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I don't really understand what we are talking about when we say space is homogeneous. What we are measuring? My notion is: it should depend on the entity and with respect to that entity one can decide space is homogeneous or not! May be I'm asking stupid question, actually the fact is I don't understand the phrase "space is homogeneous" or "space-time is isotropic"

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Suppose we measure the density of matter as a function of position. Then we will come up with some function for the density $\rho(r, \theta, \phi)$ where $r$, $\theta$ and $\phi$ are polar coordinates with ourselves at the origin.

  • The density is isotropic if it is the same in all directions i.e. it is independent of $\theta$ and $\phi$ and just a function of distance, $\rho(r)$.

  • The density is homogeneous if we can move our origin, i.e. move to any other point in the universe and our density function $\rho(r)$ is unchanged.

The simplest such function is if $\rho$ is just a constant since it then automatically the same in all directions and the same at every point.

I've used density as an example, but this applies to any property of the universe that is a function of position.

Our universe is obviously not isotropic and homogeneous because in same places there is a vacuum while in others there are stars. However we know it started out as very close to isotropic and homogeneous from measurements of the cosmic microwave background radiation. And if we take average density on a large enough scale then we believe it is still on average isotropic and homogeneous (though this is a somewhat controversial issue).

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  • $\begingroup$ I don't think the OP is asking about the distribution of matter in the universe. $\endgroup$ – sammy gerbil Aug 25 '17 at 18:33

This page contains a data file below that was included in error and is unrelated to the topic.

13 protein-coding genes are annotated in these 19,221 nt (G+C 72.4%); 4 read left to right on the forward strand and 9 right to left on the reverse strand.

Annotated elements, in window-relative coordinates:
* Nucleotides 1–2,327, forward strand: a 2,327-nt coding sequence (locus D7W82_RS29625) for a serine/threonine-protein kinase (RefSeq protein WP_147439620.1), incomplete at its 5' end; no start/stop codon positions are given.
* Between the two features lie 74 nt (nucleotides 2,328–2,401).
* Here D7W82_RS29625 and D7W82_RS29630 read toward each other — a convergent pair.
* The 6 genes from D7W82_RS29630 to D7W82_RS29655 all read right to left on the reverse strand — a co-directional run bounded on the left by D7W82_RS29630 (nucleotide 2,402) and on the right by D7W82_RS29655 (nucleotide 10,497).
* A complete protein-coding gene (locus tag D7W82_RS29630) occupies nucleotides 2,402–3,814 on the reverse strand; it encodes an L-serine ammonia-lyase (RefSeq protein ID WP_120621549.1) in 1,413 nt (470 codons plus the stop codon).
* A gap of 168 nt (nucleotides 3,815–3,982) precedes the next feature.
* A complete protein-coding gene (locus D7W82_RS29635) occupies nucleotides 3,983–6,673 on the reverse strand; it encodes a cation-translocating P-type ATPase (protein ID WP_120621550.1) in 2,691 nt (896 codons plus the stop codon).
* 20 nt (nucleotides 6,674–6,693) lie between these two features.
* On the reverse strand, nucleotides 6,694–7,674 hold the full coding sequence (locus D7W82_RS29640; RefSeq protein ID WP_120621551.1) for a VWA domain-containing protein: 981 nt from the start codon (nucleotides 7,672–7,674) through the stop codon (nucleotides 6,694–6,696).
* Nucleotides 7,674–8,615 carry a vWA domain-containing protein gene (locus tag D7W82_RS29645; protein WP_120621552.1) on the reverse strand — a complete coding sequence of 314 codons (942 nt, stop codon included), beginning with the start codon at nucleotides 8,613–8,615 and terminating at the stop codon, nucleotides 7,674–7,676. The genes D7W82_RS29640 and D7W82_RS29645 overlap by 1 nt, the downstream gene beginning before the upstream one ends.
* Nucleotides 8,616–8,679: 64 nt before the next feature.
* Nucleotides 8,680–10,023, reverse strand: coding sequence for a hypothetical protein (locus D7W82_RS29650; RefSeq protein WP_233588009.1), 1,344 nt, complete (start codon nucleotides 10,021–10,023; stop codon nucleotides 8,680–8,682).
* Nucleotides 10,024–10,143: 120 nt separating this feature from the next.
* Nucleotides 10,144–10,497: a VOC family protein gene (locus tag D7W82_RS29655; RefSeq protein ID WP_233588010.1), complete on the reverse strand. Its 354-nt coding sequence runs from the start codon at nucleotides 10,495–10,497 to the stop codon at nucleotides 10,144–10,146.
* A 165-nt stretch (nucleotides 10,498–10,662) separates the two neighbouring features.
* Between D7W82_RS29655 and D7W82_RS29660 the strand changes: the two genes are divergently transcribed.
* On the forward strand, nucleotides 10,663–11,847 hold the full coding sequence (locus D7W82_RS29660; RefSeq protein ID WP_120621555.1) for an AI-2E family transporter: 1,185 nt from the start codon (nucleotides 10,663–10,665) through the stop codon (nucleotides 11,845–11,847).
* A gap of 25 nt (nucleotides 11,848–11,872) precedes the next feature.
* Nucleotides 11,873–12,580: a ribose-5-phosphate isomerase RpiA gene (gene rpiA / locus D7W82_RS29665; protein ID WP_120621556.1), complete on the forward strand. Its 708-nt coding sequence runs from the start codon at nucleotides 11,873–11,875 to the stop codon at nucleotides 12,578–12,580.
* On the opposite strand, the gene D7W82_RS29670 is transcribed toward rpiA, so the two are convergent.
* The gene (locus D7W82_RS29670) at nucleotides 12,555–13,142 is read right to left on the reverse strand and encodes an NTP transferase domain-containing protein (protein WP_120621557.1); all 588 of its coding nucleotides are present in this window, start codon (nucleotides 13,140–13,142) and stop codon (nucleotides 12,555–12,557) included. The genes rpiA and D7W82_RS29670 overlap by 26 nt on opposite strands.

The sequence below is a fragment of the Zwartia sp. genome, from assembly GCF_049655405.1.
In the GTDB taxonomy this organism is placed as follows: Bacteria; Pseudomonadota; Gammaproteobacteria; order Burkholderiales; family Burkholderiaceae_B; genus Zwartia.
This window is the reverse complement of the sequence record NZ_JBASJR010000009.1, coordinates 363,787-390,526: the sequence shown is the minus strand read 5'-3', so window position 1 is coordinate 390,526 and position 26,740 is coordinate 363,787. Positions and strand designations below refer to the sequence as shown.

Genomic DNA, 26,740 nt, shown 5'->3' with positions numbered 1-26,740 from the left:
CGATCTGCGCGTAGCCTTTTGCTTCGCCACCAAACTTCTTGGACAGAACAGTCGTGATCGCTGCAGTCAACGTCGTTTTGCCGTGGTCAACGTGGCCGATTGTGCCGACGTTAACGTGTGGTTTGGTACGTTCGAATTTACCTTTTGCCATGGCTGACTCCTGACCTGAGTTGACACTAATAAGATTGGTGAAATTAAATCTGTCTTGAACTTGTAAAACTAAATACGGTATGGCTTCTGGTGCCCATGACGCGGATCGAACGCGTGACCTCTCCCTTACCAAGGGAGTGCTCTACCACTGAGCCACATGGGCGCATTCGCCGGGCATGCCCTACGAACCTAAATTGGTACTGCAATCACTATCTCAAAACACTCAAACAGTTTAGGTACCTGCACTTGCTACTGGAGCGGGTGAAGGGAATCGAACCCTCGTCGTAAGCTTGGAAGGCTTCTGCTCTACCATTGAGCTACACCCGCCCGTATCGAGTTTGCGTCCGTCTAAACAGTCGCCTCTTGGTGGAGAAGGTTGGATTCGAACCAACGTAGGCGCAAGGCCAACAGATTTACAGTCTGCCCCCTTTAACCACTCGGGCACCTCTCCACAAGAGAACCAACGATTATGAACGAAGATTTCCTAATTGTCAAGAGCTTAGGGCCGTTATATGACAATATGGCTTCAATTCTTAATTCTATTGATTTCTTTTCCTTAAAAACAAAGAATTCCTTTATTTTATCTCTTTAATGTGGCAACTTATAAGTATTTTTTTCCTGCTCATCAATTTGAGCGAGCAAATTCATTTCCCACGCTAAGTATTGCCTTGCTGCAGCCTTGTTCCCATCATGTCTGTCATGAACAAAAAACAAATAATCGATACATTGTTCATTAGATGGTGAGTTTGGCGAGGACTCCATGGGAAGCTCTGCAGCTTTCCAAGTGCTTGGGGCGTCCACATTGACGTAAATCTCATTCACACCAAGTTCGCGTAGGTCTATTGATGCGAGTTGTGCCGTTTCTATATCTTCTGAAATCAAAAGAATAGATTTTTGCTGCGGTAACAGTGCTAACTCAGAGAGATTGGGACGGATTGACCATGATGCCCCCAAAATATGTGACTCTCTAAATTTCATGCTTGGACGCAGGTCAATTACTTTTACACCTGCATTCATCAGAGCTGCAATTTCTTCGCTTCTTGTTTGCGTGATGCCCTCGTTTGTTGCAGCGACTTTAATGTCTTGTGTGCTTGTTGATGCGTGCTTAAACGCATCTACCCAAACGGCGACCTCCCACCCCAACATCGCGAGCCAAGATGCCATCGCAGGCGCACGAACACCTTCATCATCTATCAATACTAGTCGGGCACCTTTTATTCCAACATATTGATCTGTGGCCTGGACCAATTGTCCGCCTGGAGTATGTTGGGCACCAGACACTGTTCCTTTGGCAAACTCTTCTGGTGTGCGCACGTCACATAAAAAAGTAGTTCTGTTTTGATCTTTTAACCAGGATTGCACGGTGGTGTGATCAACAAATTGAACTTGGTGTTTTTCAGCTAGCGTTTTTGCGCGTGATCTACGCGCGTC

• $\begingroup$ Great answer @John Rennie. +1. But one item I think it overemphasizes an issue which is more detail than the basic idea. The controversy on homogeneous/isotropic in the large scale has to do with small deviations. The microwave background settled the big issue, the smaller variation we now can see and model for the universe evolution is not a controversy, it is precision cosmology doing better. $\endgroup$ – Bob Bee Aug 26 '17 at 3:49
  • $\begingroup$ @John Rennie: that means one always decides homogeneous/isotropic w.r.t physical entity, like in your example you used density. I find no meaning of only saying "space is homogeneous", rather it sounds meaningful to me of saying"space is homogeneous with respect to ..." $\endgroup$ – sid Aug 29 '17 at 13:50
  • $\begingroup$ @sid: space, or rather spacetime, isn't a thing. It's a mathematical construction so it can't be homogeneous. It's the stuff that fills spacetime, whatever that stuff may be, that is homogeneous and isotropic. So assuming I understand you correctly you are quite correct that it is meaningless to say space is homogeneous. $\endgroup$ – John Rennie Aug 29 '17 at 14:00
  • $\begingroup$ Thanks a lot Sir! that is the answer I was expecting. It has been disturbing me since past couple of weeks. Thanks by Heart! :) $\endgroup$ – sid Aug 29 '17 at 17:40
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You are correct in the sense that there are physical quantities, observables, like scalar and vector fields that are, in general, varying in space.

However, that's not what the phrase "spacetime is isotropic" is meant to convey. What this means is that, in the absence of anything to break the symmetry, each point in spacetime is no different than any other point in spacetime.

Without reference to anything else, spacetime is considered as homogenous everywhere.

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